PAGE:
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This issue of CDTL Brief presents the last instalment of a two-part discussion on the issues surrounding IT-supported Learning Strategies.

September 2003, Vol. 6, No. 9 Print Ready ArticlePrint-Ready
ICT-supported Learning Strategies and Learner-centred Instruction
 
Mrs Lim-Tan Keh Buoy, Grace
Principal Learning Technologist
Staff & Educational Development Division
Temasek Polytechnic
 

This paper aims to provide a brief overview of how two unrelated developments, the ever-evolving technological advancements and a paradigm shift in education, have combined together to form a new approach to learning (i.e. from instructor-led to learner-centred instruction) and highlight areas of synergy between the two developments in transforming education via the deployment of ICT (information & communication technologies).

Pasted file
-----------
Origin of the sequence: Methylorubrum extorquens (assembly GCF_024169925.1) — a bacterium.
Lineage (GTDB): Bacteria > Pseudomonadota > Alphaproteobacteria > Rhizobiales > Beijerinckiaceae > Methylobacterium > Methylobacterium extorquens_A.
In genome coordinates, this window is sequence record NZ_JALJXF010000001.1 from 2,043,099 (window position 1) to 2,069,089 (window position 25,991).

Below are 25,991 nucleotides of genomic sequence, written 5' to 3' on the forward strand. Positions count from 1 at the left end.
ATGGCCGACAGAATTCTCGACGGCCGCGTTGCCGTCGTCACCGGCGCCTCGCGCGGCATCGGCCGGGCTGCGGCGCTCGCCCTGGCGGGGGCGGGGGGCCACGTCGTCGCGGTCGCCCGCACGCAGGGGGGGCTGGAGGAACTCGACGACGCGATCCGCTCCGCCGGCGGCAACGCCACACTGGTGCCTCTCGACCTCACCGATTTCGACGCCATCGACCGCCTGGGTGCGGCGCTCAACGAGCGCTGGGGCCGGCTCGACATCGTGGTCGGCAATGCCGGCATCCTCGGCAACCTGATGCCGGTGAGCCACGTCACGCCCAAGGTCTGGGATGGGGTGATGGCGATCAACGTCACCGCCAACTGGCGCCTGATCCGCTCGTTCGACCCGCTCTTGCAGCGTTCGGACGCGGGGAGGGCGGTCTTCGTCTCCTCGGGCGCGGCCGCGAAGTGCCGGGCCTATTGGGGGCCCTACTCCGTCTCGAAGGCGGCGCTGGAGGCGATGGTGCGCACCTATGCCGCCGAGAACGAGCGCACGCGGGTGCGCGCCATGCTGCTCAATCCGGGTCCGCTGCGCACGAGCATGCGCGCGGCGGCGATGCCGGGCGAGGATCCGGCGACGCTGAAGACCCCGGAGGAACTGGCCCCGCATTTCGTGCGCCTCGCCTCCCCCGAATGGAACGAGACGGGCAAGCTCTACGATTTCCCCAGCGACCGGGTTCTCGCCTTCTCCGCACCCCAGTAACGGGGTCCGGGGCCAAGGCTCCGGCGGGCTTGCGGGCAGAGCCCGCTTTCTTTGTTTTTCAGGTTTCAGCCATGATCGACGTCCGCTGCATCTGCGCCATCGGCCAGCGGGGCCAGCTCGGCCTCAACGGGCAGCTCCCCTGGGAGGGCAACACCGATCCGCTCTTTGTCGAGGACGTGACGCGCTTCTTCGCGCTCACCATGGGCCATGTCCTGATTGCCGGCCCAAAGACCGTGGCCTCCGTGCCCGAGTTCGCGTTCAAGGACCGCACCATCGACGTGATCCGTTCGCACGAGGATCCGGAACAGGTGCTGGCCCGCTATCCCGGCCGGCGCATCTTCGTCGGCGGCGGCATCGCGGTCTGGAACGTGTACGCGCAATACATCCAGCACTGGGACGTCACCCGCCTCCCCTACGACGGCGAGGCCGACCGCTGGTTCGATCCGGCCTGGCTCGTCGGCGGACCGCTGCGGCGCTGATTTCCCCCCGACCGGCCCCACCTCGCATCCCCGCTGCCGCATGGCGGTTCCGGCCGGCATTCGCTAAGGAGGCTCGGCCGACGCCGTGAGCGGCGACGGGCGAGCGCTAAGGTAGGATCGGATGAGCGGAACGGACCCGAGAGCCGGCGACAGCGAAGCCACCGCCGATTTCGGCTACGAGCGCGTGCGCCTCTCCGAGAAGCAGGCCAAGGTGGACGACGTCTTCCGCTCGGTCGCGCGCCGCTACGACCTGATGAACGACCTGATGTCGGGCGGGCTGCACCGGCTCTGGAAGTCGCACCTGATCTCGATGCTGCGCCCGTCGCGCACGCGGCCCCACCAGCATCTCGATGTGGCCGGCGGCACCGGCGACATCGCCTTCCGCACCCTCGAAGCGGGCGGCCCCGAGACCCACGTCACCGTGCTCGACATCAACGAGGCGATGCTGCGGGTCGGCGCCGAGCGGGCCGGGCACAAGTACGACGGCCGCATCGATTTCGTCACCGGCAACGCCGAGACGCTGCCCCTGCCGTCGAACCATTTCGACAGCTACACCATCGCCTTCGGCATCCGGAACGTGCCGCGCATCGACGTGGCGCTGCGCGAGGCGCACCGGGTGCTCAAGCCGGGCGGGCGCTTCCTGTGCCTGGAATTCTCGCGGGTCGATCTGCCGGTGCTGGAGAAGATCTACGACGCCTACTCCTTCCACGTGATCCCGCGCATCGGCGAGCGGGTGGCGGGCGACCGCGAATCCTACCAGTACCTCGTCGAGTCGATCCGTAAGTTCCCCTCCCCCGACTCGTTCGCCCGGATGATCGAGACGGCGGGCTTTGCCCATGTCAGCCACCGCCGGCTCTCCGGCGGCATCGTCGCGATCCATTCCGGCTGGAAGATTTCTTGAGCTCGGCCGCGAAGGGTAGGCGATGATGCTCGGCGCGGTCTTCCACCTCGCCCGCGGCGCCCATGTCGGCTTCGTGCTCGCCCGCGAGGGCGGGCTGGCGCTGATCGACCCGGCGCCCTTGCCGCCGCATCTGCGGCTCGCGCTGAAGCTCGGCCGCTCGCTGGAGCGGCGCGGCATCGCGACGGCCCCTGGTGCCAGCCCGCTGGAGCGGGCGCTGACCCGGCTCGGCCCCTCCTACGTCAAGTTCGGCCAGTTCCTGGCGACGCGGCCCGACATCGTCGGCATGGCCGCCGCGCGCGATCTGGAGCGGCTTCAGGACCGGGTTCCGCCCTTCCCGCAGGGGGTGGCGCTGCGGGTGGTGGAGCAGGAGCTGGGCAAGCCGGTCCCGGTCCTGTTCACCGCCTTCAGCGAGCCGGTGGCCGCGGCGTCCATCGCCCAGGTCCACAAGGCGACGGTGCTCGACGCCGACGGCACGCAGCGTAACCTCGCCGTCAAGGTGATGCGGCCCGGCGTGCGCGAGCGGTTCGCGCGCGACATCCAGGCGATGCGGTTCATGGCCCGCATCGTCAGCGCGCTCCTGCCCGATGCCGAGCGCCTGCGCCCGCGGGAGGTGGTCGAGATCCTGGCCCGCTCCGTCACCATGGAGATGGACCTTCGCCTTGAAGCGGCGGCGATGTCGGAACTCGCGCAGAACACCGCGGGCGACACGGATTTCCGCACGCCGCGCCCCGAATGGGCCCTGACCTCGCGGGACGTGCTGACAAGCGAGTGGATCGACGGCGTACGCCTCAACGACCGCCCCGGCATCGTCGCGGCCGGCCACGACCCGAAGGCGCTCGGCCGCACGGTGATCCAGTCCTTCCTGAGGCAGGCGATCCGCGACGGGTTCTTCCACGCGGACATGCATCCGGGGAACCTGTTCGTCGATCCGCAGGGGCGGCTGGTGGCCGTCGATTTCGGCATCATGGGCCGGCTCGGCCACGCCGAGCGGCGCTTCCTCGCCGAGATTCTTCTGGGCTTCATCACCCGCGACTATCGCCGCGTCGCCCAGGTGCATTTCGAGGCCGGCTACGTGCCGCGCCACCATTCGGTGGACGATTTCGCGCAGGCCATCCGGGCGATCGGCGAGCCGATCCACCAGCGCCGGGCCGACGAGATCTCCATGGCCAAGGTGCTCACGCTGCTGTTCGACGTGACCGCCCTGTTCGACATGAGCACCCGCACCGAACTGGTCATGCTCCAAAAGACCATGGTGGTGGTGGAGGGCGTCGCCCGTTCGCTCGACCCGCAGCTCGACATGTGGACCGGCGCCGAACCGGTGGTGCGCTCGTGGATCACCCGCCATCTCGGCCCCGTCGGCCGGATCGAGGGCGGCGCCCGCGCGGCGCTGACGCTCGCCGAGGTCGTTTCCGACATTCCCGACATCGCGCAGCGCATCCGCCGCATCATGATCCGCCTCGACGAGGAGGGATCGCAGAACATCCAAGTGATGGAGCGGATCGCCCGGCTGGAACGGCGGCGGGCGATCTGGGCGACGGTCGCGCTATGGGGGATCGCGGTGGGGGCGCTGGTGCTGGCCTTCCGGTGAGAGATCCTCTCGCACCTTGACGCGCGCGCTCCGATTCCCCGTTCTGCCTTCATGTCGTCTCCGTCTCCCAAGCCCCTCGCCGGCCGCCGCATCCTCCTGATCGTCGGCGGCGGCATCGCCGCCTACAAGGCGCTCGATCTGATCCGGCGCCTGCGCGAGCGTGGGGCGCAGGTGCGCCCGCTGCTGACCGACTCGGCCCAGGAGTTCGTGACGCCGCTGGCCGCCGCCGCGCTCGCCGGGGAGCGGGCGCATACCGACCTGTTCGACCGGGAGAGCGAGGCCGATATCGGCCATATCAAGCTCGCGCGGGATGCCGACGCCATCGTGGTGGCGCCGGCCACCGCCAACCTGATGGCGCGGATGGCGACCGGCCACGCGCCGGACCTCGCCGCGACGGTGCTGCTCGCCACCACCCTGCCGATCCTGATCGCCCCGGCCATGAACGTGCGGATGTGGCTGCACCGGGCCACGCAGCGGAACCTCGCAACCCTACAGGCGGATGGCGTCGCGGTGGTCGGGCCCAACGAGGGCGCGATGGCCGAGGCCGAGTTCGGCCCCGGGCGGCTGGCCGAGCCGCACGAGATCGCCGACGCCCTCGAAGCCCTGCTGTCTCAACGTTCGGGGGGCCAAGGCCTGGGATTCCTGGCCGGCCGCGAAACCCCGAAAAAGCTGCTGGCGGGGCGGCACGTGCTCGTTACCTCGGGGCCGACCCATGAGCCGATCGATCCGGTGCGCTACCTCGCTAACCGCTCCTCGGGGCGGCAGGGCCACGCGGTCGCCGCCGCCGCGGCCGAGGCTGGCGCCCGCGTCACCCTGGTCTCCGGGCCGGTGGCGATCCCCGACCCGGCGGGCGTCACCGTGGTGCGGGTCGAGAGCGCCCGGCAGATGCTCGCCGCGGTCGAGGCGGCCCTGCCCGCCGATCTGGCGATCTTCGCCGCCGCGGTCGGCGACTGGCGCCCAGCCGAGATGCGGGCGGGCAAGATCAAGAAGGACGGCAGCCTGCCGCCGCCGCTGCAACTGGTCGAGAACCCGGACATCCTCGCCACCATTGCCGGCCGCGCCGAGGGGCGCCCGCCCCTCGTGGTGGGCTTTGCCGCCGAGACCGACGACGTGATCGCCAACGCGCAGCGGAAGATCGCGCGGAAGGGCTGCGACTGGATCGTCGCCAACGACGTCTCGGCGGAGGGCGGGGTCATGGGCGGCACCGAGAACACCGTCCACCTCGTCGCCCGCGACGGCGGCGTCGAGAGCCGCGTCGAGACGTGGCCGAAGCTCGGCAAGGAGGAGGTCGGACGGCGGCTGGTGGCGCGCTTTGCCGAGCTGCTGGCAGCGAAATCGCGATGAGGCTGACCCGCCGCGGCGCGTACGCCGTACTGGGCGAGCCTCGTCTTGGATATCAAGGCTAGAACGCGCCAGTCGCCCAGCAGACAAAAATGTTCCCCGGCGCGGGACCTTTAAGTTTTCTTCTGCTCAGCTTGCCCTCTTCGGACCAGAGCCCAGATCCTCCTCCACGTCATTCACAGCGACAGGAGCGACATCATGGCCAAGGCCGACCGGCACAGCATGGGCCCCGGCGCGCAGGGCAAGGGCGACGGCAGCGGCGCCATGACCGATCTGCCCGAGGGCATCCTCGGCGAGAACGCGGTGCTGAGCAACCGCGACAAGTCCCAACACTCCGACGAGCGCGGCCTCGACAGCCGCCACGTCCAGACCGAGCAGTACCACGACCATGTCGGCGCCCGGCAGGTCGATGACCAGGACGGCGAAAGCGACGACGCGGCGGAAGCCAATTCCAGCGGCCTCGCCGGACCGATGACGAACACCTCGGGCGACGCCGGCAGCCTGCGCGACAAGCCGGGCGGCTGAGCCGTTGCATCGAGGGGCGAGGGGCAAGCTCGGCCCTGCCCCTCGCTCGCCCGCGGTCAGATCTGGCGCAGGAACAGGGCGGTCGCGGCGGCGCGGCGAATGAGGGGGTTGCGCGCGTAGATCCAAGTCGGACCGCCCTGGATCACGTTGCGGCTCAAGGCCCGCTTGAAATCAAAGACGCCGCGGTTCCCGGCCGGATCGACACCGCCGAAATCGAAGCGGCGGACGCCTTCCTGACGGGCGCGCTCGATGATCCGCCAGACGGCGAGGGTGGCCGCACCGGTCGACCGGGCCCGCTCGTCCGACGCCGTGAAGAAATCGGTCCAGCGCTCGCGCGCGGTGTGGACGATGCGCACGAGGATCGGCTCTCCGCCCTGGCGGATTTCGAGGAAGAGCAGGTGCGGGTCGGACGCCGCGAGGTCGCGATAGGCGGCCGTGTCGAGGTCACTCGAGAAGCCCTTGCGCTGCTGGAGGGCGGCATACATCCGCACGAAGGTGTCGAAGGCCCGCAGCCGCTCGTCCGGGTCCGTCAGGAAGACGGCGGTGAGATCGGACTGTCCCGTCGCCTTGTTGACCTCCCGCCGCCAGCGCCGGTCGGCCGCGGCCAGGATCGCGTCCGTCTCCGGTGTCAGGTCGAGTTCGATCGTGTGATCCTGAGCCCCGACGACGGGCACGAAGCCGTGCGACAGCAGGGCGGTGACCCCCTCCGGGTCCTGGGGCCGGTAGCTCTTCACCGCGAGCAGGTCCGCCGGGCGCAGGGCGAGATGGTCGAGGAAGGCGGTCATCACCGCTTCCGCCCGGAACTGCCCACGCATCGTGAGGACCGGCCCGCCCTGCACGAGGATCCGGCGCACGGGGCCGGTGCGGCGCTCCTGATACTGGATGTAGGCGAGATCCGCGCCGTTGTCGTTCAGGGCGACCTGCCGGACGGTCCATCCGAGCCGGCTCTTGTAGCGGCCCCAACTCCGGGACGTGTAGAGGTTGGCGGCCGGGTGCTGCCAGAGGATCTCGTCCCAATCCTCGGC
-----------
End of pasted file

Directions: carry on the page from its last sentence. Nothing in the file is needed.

Impact of technological developments on education

The emergence of both ICT and technological tools of multiple capabilities have increased the possibilities of using technology as a powerful medium of delivery, instruction and communication (Lim, 2000c, 2001). The convergence of technologies offers not only easy access to vast online teaching and learning resources, flexible life-long learning and educational opportunities, but also new ways of interaction and communication as well as building online learning communities.

Traditionally, courseware has been built in huge structures with intertwining content, making it difficult to isolate sections of the content for searching and re-purposing. With technical innovations in developing reusable learning objects, courseware content can now be separated into database-driven objects and centrally stored, searched, retrieved and re-assembled according to the learners’ needs and requirements (Barrit & Lewis, 2001; Mow, 2002). This trend of learning object development is well suited for supporting learner-centred instruction.

Paradigm shift from instructor-led to learner-centred instruction